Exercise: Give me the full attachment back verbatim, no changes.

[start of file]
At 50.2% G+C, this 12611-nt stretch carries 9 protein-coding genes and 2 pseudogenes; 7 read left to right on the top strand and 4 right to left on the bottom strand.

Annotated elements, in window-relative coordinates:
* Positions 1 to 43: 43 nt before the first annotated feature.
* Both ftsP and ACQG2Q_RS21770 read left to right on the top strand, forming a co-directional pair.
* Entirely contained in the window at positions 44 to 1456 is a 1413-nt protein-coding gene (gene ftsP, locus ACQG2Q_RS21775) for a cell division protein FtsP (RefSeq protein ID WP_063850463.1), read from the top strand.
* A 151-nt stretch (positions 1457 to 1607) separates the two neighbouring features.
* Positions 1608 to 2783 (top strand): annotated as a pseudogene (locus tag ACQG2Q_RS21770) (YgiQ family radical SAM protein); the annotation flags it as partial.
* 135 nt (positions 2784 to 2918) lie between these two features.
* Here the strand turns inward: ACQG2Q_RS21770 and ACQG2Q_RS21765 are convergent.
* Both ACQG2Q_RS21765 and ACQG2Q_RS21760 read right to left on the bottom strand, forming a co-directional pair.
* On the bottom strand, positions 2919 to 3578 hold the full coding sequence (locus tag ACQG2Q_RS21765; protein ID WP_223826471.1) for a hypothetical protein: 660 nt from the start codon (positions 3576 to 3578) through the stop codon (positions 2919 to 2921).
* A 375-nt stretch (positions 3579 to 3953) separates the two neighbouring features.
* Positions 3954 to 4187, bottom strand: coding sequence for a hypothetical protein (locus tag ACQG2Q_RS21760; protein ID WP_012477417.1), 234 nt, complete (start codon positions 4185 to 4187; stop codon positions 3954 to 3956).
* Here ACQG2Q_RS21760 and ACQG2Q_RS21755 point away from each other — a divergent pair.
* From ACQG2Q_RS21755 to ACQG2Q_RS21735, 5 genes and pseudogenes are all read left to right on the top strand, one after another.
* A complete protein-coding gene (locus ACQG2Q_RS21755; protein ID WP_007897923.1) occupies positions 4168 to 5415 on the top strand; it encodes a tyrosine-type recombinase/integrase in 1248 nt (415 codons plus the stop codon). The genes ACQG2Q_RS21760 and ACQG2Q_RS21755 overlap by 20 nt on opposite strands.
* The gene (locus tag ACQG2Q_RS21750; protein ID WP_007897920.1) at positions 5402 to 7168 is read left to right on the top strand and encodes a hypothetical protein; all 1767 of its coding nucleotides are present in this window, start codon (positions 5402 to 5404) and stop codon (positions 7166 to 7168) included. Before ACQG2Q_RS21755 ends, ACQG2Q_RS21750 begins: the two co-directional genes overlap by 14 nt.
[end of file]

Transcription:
At 50.2% G+C, this 12611-nt stretch carries 9 protein-coding genes and 2 pseudogenes; 7 read left to right on the top strand and 4 right to left on the bottom strand.

Annotated elements, in window-relative coordinates:
* Positions 1 to 43: 43 nt before the first annotated feature.
* Both ftsP and ACQG2Q_RS21770 read left to right on the top strand, forming a co-directional pair.
* Entirely contained in the window at positions 44 to 1456 is a 1413-nt protein-coding gene (gene ftsP, locus ACQG2Q_RS21775) for a cell division protein FtsP (RefSeq protein ID WP_063850463.1), read from the top strand.
* A 151-nt stretch (positions 1457 to 1607) separates the two neighbouring features.
* Positions 1608 to 2783 (top strand): annotated as a pseudogene (locus tag ACQG2Q_RS21770) (YgiQ family radical SAM protein); the annotation flags it as partial.
* 135 nt (positions 2784 to 2918) lie between these two features.
* Here the strand turns inward: ACQG2Q_RS21770 and ACQG2Q_RS21765 are convergent.
* Both ACQG2Q_RS21765 and ACQG2Q_RS21760 read right to left on the bottom strand, forming a co-directional pair.
* On the bottom strand, positions 2919 to 3578 hold the full coding sequence (locus tag ACQG2Q_RS21765; protein ID WP_223826471.1) for a hypothetical protein: 660 nt from the start codon (positions 3576 to 3578) through the stop codon (positions 2919 to 2921).
* A 375-nt stretch (positions 3579 to 3953) separates the two neighbouring features.
* Positions 3954 to 4187, bottom strand: coding sequence for a hypothetical protein (locus tag ACQG2Q_RS21760; protein ID WP_012477417.1), 234 nt, complete (start codon positions 4185 to 4187; stop codon positions 3954 to 3956).
* Here ACQG2Q_RS21760 and ACQG2Q_RS21755 point away from each other — a divergent pair.
* From ACQG2Q_RS21755 to ACQG2Q_RS21735, 5 genes and pseudogenes are all read left to right on the top strand, one after another.
* A complete protein-coding gene (locus ACQG2Q_RS21755; protein ID WP_007897923.1) occupies positions 4168 to 5415 on the top strand; it encodes a tyrosine-type recombinase/integrase in 1248 nt (415 codons plus the stop codon). The genes ACQG2Q_RS21760 and ACQG2Q_RS21755 overlap by 20 nt on opposite strands.
* The gene (locus tag ACQG2Q_RS21750; protein ID WP_007897920.1) at positions 5402 to 7168 is read left to right on the top strand and encodes a hypothetical protein; all 1767 of its coding nucleotides are present in this window, start codon (positions 5402 to 5404) and stop codon (positions 7166 to 7168) included. Before ACQG2Q_RS21755 ends, ACQG2Q_RS21750 begins: the two co-directional genes overlap by 14 nt.